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Relationship Between Apoplastic Nutrient Concentrations and the Long-Distance Transport of Nutrients in the Ricinus communis L. Seedling

  • E. Komor
  • G. Orlich
  • H. Bauer-Ruckdeschel

Abstract

The seedling of Ricinus communis was used to study the fluxes of nutrients from the apoplastic space into the symplast of the cotyledons, from the apoplast and the symplast of the cotyledons into the phloem, and the recirculation of nutrients into the cotyledons via the xylem. Cotyledons of the intact seedling were incubated in media of defined nutrient concentrations till a steady-state of fluxes was reached, then a small cut of two to three bundles at the hypocotyl hook was made and the exudates from phloem and xylem were sampled and analysed. Together with the information obtained for nutrient concentrations in the medium (apoplast) and in the leaf (symplast) a quantitative scheme of nutrient fluxes at different apoplastic concentrations was designed. All tested nutrients (sucrose, glutamine, potassium ion) were found in higher concentrations in the symplast and in the phloem sap than in the apoplast, but sucrose was the only substrate which was clearly enriched in the phloem sap compared to the symplast. Recirculation (i.e. export via the phloem and re-import via the xylem) of sucrose was negligible at all tested sucrose concentrations, whereas recirculation of glutamine and potassium ions was up to 80{%} in case of high supply at the cotyledon apoplast. The recirculation of these nutrients enables the apoplastic space of the cotyledons to function as a storage space for homeostatic nutrient supply to the phloem for up to 1h. The concentrations of all tested nutrients in phloem and in xylem were determined by the high accumulation capacity of the cotyledons’ symplast and the high phloem loading activity. Therefore, the concentrations of nitrogenous compounds and of potassium reached in the xylem by providing these nutrients to the roots were not higher than obtained through recirculation of phloem-derived nutrients. This situation may be typical for the seedling stage with low transpirational water flux and high nutrient resources in the cotyledons.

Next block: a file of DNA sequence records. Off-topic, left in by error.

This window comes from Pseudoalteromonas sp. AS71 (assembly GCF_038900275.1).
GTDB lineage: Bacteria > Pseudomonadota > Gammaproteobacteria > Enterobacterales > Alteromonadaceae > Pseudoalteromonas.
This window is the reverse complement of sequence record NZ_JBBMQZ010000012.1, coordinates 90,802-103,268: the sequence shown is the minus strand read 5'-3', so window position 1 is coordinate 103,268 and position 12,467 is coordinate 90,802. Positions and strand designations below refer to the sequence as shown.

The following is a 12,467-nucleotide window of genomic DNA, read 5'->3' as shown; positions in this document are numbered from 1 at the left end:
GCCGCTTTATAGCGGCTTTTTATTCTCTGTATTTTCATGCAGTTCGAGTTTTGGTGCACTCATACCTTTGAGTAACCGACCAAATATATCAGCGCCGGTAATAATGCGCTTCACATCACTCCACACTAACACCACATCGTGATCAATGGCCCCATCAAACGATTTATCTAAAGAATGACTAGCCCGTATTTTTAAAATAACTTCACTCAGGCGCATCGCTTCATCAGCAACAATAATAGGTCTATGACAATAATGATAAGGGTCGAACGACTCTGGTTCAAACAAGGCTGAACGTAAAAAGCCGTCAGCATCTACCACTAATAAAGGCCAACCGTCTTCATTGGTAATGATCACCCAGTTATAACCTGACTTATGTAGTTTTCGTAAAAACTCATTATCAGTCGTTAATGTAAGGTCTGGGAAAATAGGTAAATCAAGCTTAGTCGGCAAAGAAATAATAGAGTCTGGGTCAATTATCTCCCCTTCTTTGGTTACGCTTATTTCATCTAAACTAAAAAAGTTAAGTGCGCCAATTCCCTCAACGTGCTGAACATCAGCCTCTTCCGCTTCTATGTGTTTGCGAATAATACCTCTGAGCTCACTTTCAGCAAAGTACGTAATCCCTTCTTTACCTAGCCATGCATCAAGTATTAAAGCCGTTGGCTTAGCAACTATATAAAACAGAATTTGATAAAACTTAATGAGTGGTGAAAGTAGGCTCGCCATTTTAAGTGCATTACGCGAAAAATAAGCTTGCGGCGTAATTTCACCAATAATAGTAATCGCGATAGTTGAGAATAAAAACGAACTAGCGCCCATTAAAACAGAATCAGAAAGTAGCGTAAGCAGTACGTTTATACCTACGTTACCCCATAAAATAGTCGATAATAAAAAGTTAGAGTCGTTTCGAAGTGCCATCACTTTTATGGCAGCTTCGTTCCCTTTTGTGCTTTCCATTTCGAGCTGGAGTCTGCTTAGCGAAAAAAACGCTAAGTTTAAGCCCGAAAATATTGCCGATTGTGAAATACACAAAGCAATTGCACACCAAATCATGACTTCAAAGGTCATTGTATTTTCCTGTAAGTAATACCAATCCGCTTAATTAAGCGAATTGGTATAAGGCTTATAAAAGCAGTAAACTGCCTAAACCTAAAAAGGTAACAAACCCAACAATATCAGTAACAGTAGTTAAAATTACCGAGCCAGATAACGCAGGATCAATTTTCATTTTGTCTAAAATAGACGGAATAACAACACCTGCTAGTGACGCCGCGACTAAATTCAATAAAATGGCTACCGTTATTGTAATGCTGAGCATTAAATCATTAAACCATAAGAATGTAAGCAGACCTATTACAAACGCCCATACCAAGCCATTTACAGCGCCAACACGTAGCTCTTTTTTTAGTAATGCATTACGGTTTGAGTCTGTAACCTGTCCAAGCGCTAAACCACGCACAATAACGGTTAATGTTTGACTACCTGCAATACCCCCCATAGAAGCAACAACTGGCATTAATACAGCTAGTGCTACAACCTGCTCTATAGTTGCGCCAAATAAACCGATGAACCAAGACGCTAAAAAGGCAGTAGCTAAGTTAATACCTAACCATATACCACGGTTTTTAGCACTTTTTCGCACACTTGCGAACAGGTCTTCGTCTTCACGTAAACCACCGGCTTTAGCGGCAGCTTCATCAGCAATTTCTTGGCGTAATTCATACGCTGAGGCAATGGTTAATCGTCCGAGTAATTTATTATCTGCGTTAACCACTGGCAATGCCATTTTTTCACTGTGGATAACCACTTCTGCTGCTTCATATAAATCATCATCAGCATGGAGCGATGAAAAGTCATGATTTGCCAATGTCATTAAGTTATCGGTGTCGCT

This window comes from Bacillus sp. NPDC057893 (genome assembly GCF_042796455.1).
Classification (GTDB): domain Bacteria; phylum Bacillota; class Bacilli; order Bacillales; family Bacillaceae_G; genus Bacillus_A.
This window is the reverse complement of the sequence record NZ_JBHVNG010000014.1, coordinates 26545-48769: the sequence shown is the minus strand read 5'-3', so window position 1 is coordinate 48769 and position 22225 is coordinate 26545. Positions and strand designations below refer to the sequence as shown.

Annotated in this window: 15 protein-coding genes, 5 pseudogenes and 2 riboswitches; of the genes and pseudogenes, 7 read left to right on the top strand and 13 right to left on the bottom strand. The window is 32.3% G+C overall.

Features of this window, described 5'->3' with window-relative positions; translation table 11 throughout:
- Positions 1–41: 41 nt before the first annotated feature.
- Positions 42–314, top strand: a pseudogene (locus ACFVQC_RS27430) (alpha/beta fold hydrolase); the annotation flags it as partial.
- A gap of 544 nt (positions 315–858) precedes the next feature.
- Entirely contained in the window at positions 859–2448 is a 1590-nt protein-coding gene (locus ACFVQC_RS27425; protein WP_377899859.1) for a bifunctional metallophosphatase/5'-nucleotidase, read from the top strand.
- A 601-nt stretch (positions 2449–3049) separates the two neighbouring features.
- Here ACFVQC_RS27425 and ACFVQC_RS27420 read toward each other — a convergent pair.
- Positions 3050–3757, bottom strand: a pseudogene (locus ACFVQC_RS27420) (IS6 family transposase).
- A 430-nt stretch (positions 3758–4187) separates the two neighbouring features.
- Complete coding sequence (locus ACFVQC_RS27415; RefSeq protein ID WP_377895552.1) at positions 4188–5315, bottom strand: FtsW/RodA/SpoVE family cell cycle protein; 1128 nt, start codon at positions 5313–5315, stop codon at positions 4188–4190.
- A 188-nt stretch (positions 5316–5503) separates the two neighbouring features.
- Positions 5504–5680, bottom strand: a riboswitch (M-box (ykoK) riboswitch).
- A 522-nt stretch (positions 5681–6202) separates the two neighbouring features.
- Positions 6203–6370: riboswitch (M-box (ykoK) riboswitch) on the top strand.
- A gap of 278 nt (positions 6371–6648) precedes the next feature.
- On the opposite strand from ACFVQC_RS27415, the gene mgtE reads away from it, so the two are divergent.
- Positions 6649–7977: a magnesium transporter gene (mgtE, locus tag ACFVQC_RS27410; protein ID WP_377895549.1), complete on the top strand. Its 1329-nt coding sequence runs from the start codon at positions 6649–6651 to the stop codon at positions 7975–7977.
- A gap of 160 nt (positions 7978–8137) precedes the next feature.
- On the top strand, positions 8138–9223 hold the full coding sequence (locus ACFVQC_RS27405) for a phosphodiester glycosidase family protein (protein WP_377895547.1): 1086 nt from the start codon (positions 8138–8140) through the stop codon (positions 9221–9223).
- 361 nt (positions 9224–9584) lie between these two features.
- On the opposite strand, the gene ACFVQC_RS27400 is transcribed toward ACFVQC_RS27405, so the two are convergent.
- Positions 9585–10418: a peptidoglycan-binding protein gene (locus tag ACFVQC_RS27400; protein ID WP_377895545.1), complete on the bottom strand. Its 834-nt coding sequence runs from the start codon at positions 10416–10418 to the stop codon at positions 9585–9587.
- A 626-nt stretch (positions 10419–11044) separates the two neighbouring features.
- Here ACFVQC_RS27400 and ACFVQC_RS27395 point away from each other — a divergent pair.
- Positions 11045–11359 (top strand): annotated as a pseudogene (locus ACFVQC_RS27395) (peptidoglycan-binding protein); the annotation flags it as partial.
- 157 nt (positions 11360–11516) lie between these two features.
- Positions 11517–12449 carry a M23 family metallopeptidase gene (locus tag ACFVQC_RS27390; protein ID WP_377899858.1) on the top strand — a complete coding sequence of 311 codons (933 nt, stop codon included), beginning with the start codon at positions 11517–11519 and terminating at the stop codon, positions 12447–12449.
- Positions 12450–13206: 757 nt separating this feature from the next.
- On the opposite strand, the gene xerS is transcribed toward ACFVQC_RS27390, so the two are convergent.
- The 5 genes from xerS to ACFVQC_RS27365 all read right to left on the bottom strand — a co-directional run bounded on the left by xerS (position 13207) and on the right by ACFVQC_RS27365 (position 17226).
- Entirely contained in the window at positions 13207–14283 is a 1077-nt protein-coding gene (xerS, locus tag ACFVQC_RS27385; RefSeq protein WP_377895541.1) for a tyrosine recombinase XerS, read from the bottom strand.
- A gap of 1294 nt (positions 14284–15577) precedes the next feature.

Key words

glutamine nutrient circulation phloem transport potassium sucrose xylem transport 

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Copyright information

© Springer 2007

Authors and Affiliations

  • E. Komor
    • 1
  • G. Orlich
    • 1
  • H. Bauer-Ruckdeschel
    • 1
  1. 1.Pflanzenphysiologie, Universität BayreuthGermany

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